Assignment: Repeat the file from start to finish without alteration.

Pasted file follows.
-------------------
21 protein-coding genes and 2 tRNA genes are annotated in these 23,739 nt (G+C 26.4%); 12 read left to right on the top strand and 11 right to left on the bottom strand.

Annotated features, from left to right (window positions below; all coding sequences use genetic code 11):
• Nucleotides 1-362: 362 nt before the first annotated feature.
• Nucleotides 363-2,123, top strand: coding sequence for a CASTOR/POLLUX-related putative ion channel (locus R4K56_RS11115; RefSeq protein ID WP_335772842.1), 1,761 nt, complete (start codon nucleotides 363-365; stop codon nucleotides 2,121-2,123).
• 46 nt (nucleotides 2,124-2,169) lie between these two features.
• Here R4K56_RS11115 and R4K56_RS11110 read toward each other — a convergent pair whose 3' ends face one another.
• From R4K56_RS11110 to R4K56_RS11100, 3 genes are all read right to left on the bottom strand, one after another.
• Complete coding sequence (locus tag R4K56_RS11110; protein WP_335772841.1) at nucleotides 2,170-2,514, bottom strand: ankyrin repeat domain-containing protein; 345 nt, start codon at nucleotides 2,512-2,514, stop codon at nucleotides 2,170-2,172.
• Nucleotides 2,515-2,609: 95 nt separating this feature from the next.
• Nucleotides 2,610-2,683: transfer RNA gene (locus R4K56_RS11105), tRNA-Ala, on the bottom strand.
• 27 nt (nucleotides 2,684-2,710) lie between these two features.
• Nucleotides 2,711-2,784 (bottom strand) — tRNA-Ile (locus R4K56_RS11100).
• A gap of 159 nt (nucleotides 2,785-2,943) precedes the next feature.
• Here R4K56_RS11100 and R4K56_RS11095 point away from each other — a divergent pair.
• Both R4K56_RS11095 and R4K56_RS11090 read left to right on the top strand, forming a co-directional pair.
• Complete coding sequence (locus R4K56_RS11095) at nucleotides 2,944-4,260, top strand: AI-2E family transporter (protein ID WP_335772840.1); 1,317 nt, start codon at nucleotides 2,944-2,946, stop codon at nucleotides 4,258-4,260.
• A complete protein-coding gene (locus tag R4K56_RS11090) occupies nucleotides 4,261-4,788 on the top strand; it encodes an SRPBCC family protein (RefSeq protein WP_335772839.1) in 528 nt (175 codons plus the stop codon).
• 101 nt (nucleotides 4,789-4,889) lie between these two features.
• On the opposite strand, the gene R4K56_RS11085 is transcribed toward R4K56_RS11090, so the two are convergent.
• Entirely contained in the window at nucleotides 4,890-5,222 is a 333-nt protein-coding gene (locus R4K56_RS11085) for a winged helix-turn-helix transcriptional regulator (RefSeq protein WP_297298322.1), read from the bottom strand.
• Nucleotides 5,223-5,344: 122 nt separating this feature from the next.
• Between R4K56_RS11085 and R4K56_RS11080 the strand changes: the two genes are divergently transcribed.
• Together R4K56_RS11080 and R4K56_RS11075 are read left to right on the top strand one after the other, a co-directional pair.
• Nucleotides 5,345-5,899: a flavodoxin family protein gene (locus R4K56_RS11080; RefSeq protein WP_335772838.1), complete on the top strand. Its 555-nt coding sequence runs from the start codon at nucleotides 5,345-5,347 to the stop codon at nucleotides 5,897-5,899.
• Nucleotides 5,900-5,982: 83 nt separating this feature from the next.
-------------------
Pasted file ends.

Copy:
21 protein-coding genes and 2 tRNA genes are annotated in these 23,739 nt (G+C 26.4%); 12 read left to right on the top strand and 11 right to left on the bottom strand.

Annotated features, from left to right (window positions below; all coding sequences use genetic code 11):
• Nucleotides 1-362: 362 nt before the first annotated feature.
• Nucleotides 363-2,123, top strand: coding sequence for a CASTOR/POLLUX-related putative ion channel (locus R4K56_RS11115; RefSeq protein ID WP_335772842.1), 1,761 nt, complete (start codon nucleotides 363-365; stop codon nucleotides 2,121-2,123).
• 46 nt (nucleotides 2,124-2,169) lie between these two features.
• Here R4K56_RS11115 and R4K56_RS11110 read toward each other — a convergent pair whose 3' ends face one another.
• From R4K56_RS11110 to R4K56_RS11100, 3 genes are all read right to left on the bottom strand, one after another.
• Complete coding sequence (locus tag R4K56_RS11110; protein WP_335772841.1) at nucleotides 2,170-2,514, bottom strand: ankyrin repeat domain-containing protein; 345 nt, start codon at nucleotides 2,512-2,514, stop codon at nucleotides 2,170-2,172.
• Nucleotides 2,515-2,609: 95 nt separating this feature from the next.
• Nucleotides 2,610-2,683: transfer RNA gene (locus R4K56_RS11105), tRNA-Ala, on the bottom strand.
• 27 nt (nucleotides 2,684-2,710) lie between these two features.
• Nucleotides 2,711-2,784 (bottom strand) — tRNA-Ile (locus R4K56_RS11100).
• A gap of 159 nt (nucleotides 2,785-2,943) precedes the next feature.
• Here R4K56_RS11100 and R4K56_RS11095 point away from each other — a divergent pair.
• Both R4K56_RS11095 and R4K56_RS11090 read left to right on the top strand, forming a co-directional pair.
• Complete coding sequence (locus R4K56_RS11095) at nucleotides 2,944-4,260, top strand: AI-2E family transporter (protein ID WP_335772840.1); 1,317 nt, start codon at nucleotides 2,944-2,946, stop codon at nucleotides 4,258-4,260.
• A complete protein-coding gene (locus tag R4K56_RS11090) occupies nucleotides 4,261-4,788 on the top strand; it encodes an SRPBCC family protein (RefSeq protein WP_335772839.1) in 528 nt (175 codons plus the stop codon).
• 101 nt (nucleotides 4,789-4,889) lie between these two features.
• On the opposite strand, the gene R4K56_RS11085 is transcribed toward R4K56_RS11090, so the two are convergent.
• Entirely contained in the window at nucleotides 4,890-5,222 is a 333-nt protein-coding gene (locus R4K56_RS11085) for a winged helix-turn-helix transcriptional regulator (RefSeq protein WP_297298322.1), read from the bottom strand.
• Nucleotides 5,223-5,344: 122 nt separating this feature from the next.
• Between R4K56_RS11085 and R4K56_RS11080 the strand changes: the two genes are divergently transcribed.
• Together R4K56_RS11080 and R4K56_RS11075 are read left to right on the top strand one after the other, a co-directional pair.
• Nucleotides 5,345-5,899: a flavodoxin family protein gene (locus R4K56_RS11080; RefSeq protein WP_335772838.1), complete on the top strand. Its 555-nt coding sequence runs from the start codon at nucleotides 5,345-5,347 to the stop codon at nucleotides 5,897-5,899.
• Nucleotides 5,900-5,982: 83 nt separating this feature from the next.